Monthly Archives: April 2018

The Daily Cat Quote

“Cats never listen. They’re dependable that way; when Rome burned, the emperor’s cats still expected to be fed on time.”
― Seanan McGuire, Rosemary and Rue

New Study Shows Link Between Kidney & Dental Disease In Cats

New research shows a link between dental and kidney disease in cats.

If you’ve been putting off that dental your cat needs, maybe you should drop everything and call the veterinary dentist right now. A new study confirms what vets have suspected for a long time: There’s a link between dental and chronic kidney disease in cats.

The study, reported by the Winn Feline Foundation, looked at 56,414 cats who had periodontal disease when their vet clinics enrolled them in the study. Researchers followed them for 11 years.

Which Cats Are Most At Risk Of Kidney Disease?

In addition to the link between dental and kidney disease in cats, the researchers found older, spayed/neutered, female purebred cats were most likely to develop chronic kidney disease.Other risk factors included more dental cleanings than cats in a control group, recent anesthesia and  FVRCP  vaccinations.

And it’s not just the link between dental and kidney disease that causes concern. Cats with dental disease are more prone to heart disease, cystitis, diabetes, hypertension, hyperthyroidism and other health issues.

“The authors conclude that breed, age and severity of dental disease are all risk factors for the development of chronic kidney disease in domestic cats,” Wynn writes. “Purebreds are likely at increased risk compared to mixed breed cats, likely due to genetic influences.”

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What To Do About The Link Between Dental And Kidney Disease In Cats

If nothing else, the study provides some talking points for you to bring up next time you see your vet. A couple of easy answers are to refuse those FVRCP  vaccinations, because, after their kitten shots and boosters, your cats don’t need them anyway. And care for your cats’ teeth as carefully as you care for your own.
Brush you cats’ teeth regularly. See if they’ll eat dental treats and chews. And try to eliminate or cut way back on dry food. Cats don’t actually chew dry food. They either swallow it whole or manage to splinter it with their teeth. When it splinters, it manages to work its way under the gums, causing dental disease.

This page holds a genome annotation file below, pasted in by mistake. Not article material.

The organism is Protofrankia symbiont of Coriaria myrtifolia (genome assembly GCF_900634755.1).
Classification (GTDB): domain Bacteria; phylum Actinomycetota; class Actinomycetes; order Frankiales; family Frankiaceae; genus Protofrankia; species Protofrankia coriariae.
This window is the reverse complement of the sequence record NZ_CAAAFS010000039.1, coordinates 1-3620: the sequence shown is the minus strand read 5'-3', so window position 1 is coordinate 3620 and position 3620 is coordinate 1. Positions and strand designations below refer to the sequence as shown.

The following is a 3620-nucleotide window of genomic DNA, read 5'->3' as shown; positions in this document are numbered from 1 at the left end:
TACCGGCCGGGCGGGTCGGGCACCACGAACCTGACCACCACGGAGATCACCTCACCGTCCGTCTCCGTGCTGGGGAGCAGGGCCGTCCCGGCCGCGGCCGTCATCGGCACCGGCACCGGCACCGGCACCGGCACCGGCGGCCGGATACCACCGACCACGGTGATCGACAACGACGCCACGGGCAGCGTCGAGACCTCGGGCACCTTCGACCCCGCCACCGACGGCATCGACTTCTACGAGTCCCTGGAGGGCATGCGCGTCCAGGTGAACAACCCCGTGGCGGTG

Raw meat is another way to keep your cats’ teeth clean. Mine love big chunks of raw beef. They tear and shred them and eat the way cats’ are designed to eat.
Here’s a good video on brushing your cats’ teeth.
Today’s Recommendation

Caring For Diabetic Cats |The American Animal Hospital Association Has New Guidelines

The American Animal Hospital Association has new guidelines for caring for diabetic cats.

The American Animal Hospital Association has new guidelines for veterinarians caring for diabetic cats. Among their suggestions are some things the lay experts at have been recommending for years: home testing and an all-wet-food diet for diabetic cats.

One in 230 cats has diabetes, according to Zoetis, the manufacturer of Revolution, Clavamox and other medications for animals. Like other experts, Zoetis says feline diabetes is often under diagnosed. A recent study reported by the Winn Feline Foundation found that the top risk factors for feline diabetes are obesity, an inactive strictly-indoors lifestyle, repeated steroid injections and an all- or mostly-dry food diet.

Caring For Diabetic Cats

In its guidelines, the AAHA says remission is a “reasonable goal” for diabetic cats. 

Among its suggestions for caring for diabetic cats:

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  • Use Lantus, Levemir or Prozinc insulin, and start with a very low dose. You can gradually work your way up to a therapeutic level.
  • Give the insulin every 12 hours. Although Lantus and Levemir are labeled as once-a-day insulins for humans, most cats do better with two doses a day.
  • Use “creative feeding tools,” like food puzzles, especially for obese cats. 
  • Diabetic cats should have high protein, low-carb diets. “Canned foods are preferred over dry foods,” the AAHA says. The guidelines discourage high-fiber foods. 
  • Do blood glucose curves at home to avoid high numbers caused by the stress of being in the hospital. 
  • Help With Caring For Diabetic Cats

    Caring for diabetic cats can be difficult and scary, at least at first. The Feline Diabetes Message Board is a wonderful source of information and support. The board also has a Facebook page.
    Next time you see your vet, you might want to print the AAHA’s guidelines on caring for diabetic cats and take them with you. It can be difficult for vets to stay up to speed on every illness they treat, and your vet might find the new guidelines very helpful.

    The Daily Cat Quote

    “Cats are cats . . . the world over!
    ese intelligent, peace-loving, four-footed friends- who are without prejudice, without hate, without greed- may someday teach us something.
    -James Mackintosh Qwilleran” 
    ― Lilian Jackson BraunThe Cat Who Saw Stars